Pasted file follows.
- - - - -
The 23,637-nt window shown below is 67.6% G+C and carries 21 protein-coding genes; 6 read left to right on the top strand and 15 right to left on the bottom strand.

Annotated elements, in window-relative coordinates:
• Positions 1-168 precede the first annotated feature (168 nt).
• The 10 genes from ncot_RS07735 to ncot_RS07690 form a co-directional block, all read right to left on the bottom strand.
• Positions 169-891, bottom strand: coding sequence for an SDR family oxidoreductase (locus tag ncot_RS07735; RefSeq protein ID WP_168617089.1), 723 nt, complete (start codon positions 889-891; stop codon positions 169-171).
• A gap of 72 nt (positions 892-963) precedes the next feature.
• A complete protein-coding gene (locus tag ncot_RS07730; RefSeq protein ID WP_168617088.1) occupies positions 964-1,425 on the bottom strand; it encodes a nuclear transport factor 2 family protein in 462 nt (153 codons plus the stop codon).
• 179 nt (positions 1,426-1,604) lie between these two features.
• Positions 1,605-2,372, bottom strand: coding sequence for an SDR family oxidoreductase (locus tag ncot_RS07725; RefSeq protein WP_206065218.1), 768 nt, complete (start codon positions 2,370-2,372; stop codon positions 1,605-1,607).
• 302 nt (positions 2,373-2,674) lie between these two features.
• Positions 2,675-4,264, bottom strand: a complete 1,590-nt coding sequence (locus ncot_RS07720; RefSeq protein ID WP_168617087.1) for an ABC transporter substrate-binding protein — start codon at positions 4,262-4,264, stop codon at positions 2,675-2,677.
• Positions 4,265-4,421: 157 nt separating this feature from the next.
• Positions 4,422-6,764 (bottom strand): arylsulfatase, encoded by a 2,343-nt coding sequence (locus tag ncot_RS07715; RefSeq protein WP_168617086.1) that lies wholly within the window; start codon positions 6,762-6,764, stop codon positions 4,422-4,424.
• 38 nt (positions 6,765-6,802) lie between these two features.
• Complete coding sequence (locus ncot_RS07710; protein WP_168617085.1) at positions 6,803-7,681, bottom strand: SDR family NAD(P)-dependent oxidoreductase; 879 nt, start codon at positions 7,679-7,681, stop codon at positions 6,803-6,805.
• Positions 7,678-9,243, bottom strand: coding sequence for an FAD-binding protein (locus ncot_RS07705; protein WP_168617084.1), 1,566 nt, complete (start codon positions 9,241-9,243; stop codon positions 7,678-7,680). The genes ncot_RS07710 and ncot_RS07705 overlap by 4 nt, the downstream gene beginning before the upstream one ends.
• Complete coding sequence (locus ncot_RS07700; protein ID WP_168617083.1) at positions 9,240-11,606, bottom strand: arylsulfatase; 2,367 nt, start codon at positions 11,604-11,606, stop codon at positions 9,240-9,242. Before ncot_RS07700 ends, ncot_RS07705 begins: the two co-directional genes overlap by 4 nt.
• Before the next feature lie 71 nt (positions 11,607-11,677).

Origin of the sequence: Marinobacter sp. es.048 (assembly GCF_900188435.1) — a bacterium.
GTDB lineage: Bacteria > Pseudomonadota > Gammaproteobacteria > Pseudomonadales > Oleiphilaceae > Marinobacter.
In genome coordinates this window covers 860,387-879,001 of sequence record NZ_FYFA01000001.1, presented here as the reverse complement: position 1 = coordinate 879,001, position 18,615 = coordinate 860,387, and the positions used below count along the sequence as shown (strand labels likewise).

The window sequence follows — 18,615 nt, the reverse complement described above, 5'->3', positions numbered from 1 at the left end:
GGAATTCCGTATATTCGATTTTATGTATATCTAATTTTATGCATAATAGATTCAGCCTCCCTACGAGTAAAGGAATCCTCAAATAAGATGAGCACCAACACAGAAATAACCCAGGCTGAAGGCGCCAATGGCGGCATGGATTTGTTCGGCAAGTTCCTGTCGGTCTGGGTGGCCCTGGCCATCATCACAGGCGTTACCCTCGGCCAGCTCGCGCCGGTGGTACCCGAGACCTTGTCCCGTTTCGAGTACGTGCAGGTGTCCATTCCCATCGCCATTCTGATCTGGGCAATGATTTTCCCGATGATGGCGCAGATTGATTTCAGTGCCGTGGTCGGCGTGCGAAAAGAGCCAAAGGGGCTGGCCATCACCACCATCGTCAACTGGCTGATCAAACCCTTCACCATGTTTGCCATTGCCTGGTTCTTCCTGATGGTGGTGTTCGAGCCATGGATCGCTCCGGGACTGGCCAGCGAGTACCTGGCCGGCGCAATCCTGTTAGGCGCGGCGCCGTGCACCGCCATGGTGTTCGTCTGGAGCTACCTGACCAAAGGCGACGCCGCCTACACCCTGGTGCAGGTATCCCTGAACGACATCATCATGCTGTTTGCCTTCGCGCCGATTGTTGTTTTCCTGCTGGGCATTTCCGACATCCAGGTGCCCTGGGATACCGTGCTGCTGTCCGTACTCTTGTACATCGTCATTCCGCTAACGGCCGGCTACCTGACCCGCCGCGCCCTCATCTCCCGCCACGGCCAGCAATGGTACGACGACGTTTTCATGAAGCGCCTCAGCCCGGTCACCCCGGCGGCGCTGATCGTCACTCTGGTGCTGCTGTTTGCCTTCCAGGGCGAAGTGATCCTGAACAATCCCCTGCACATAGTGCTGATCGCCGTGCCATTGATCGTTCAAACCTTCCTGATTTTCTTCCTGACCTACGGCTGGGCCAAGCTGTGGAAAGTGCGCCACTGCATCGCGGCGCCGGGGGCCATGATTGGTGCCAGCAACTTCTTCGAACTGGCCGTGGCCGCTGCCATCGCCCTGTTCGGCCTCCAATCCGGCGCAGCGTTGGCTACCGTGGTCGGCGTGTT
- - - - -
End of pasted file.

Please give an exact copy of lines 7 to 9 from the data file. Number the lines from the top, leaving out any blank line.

• A complete protein-coding gene (locus tag ncot_RS07730; RefSeq protein ID WP_168617088.1) occupies positions 964-1,425 on the bottom strand; it encodes a nuclear transport factor 2 family protein in 462 nt (153 codons plus the stop codon).
• 179 nt (positions 1,426-1,604) lie between these two features.
• Positions 1,605-2,372, bottom strand: coding sequence for an SDR family oxidoreductase (locus tag ncot_RS07725; RefSeq protein WP_206065218.1), 768 nt, complete (start codon positions 2,370-2,372; stop codon positions 1,605-1,607).